Exploratory factor analysis for VES 13 European Portuguese version was performed using principal components analysis for factor extraction. The hypothesis of unidimensionality of VES-13 was assessed. Selection of the number of factors to retain took into account Kaiser’s criterion (eigenvalues larger than one); graphical analysis of the Scree-plot; and the total variance explained. If adequate, to improve interpretation of factors, orthogonal varimax rotations were to be applied. The Kaiser-Meyer-Olkin (KMO) measure and the Bartlett’s test of sphericity were assessed.

Finally, we performed a ROC curve analysis, to assess the best cutoff point for VES-13 total score for discrimination of Frail/Vulnerable elders, assuming the attending physician’s clinical judgment as the gold standard. Best cutoff selection criterion was based on the method of minimization of the distance to the left upper corner of the ROC plot, calculated as √(1-Sn)2 + (1-Sp)2.

A prospective cohort of 200 consecutively enrolled senior GI cancer patients (≥65 years), would allow an estimation of the prevalence of vulnerability/frailty with a 95 % confidence level margin of error of 0.07. This sample size would also allow an estimation of validity coefficients (correlation coefficients) larger than 0.20, with 95 % confidence level and 90 % power.

Statistical analysis was performed using the Statistical Package for the Social Sciences Version 20.0 for Windows (SPSS®). Whenever statistical hypothesis testing was used, a significance level of α = 5 % was considered.

Results

Translation and cultural adaptation

After translation and cultural adaptation, all questions scored 6 or higher, corresponding to reasonable comprehension during face validation and no changes were deemed necessary.

The pilot study included 20 patients and comprehension difficulties were apparent to the interviewer for male patients answering two questions that included examples of household tasks. These problems were discussed with the original VES-13 authors, and the Portuguese questionnaire was adapted with the inclusion of different domestic tasks examples. A second pilot test was implemented with 22 patients and no difficulties were noted. All questions scored 6 or higher in VAS and test-retest reliability revealed substantial to perfect agreement between test and retest for individual items (test-retest Kappa ranging from 0.612 to 1.000, p < 0.001) and very high correlation between test and retest VES-13 total scale scores, as shown in Table 1 [27].
Table 1

Intra-individual classification and reliability of each VES-13

VES-13 question

VAS for comprehension

Test-retest reliability

median [interquartile range]

Reliability coefficients (p)

Item 1

8.0

[8–9]

1.000

(<0.001)

Item 2

8.0

[8–9]

0.736

(<0.001)

Item 3a

8.0

[8–9.25]

0.771

(<0.001)

Item 3b

8.0

[8–9.25]

0.612

(<0.001)

Item 3c

8.0

[8–9.25]

0.906

(<0.001)

Item 3d

8.0

[8–9.25]

0.792

(<0.001)

Item 3e

8.5

[8–9.25]

0.938

(<0.001)

Item 3f

8.5

[8–9.25]

0.823

(<0.001)

Item 4a

8.5

[8–9.25]

0.911

(<0.001)

Item 4b

8.5

[8–9.25]

1.000

(<0.001)

Item 4c

8.5

[8–9.25]

0.831

(<0.001)

Item 4d

8.5

[8–9.25]

1.000

(<0.001)

Item 4e

8.5

[8–9.25]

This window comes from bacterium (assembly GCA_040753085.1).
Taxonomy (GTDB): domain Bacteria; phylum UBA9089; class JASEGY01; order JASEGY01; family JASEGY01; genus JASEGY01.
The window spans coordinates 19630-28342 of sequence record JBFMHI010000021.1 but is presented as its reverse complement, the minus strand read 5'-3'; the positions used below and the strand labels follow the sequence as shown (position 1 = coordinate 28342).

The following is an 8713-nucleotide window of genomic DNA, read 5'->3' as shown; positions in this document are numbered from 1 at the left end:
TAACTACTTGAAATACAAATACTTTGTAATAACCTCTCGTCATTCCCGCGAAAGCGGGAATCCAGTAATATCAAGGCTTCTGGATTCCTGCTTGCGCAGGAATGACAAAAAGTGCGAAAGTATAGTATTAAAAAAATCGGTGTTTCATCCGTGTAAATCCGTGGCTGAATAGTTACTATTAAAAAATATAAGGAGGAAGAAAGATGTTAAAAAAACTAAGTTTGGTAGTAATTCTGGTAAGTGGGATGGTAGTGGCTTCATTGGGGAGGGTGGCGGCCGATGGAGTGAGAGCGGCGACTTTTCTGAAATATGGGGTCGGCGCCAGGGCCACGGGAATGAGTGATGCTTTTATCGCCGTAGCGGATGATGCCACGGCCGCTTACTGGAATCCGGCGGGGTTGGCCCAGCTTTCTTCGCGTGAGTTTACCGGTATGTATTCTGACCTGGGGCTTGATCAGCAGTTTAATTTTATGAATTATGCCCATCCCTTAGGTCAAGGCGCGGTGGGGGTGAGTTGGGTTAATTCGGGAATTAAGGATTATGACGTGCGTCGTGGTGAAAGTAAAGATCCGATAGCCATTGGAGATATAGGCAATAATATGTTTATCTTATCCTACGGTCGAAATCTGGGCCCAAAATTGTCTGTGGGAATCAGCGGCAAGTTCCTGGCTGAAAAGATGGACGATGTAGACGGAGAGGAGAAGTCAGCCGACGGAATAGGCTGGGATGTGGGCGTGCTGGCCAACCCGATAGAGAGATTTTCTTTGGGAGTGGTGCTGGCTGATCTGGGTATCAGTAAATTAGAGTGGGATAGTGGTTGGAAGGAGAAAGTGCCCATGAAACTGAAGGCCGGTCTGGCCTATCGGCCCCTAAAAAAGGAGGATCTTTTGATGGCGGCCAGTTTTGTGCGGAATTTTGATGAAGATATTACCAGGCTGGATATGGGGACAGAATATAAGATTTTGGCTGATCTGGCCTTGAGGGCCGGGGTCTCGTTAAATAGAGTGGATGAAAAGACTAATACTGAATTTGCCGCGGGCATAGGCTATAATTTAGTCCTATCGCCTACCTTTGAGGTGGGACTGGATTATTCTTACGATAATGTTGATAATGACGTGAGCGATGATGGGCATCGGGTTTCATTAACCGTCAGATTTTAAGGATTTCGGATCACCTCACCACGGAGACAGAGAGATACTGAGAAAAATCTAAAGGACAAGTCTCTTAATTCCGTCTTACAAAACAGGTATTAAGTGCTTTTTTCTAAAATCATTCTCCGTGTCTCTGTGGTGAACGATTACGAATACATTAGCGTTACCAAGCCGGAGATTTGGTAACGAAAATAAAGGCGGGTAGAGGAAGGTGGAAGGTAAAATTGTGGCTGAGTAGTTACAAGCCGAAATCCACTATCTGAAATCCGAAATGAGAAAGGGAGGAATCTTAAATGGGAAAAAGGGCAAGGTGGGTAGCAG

1.000

(<0.001)

VES-13 Total Score

 

-

0.924

(<0.001)

VES-13 – Vulnerable Elders Survey; VAS – Visual Analogue Scale; p – significance level

Reliability coefficients – Kappa statistic measuring agreement between test and retest individual items and Pearson’s correlation coefficient measuring reliability between test and retest VES-13 total scale scores

Internal consistency and construct and criterion validity

The VES-13, EQ-5D-5L and medical oncologist’s clinical assessment were applied during 6 months (June to November, 2012). During this period, 296 elderly patients with GI Cancer were admitted to our GI Cancer Clinic and a total of 206 patients were included (Fig. 1 describes the selection process and reasons for exclusion). Demographic and clinical characteristics of the cohort are described in Table 2. The 90 individuals not included in the sample had epidemiological and clinical characteristics similar to those included in the study.
Fig. 1
Fig. 1

Flowchart of validation study selection process

Table 2

Clinical and demographic characteristics

 

VES-13 < 3

VES-13 ≥ 3

Total

n = 104

(%)

n = 102

(%)

n = 206

(%)

Male

77

(74)

56

(55)

133

(65)

Age - years, median [range]

72

[65–84]

77

[65–89]

73

[65–89]

Charlson comorbidity index, median [range]

6

[5–15]

8

[5–15]

7

[5–15]

 Diabetes mellitus

29

(28)

33

(32)

62

(30)

 Cardiovascular disease

12

(12)

24

(24)

36

(17)

No. concomitant drugs, median [range]

3

[1–9]

4

[1–8]

3

[1–9]

Primary cancer topography

 Colorectal

66

(64)

64

(63)

130

(63)

 Gastro-esophageal

29

(28)

24

(24)

53

(26)

 Pancreas

3

(3)

10

(10)

13

(6)

Cancer stage (AJCC 7th edition)

 I

9

(9)

8

(8)

17

(8)

 II

23

(22)

20

(20)

43

(21)

 III

43

(42)

34

(33)

77

(37)

 IV

22

(21)

34

(33)

56

(27)

VES-13 – Vulnerable Elders Survey: < 3 → fit; ≥ 3 → vulnerable/fragile; AJCC – American Joint Committee of Cancer

The cohort’s median age was 73 years (29 % ≥80 years) and 65 % of the subjects were male. Colorectal cancer was the most frequent tumor location (63 %) and 3 % of patients had a history of previous neoplasms. The most prevalent co-morbidities were diabetes (n = 62, 30 %) and cardiovascular disorders (n = 36, 17 %). The median CCI was 7 (interquartile range: 6–11). Fifty-eight patients (28 %) were taking five or more daily drugs, and the more frequent therapeutic groups, as defined by the World Health Organization Anatomical Therapeutic Chemical/Defined Daily Dose, were “cardiovascular system” and “alimentary tract and metabolism” drugs.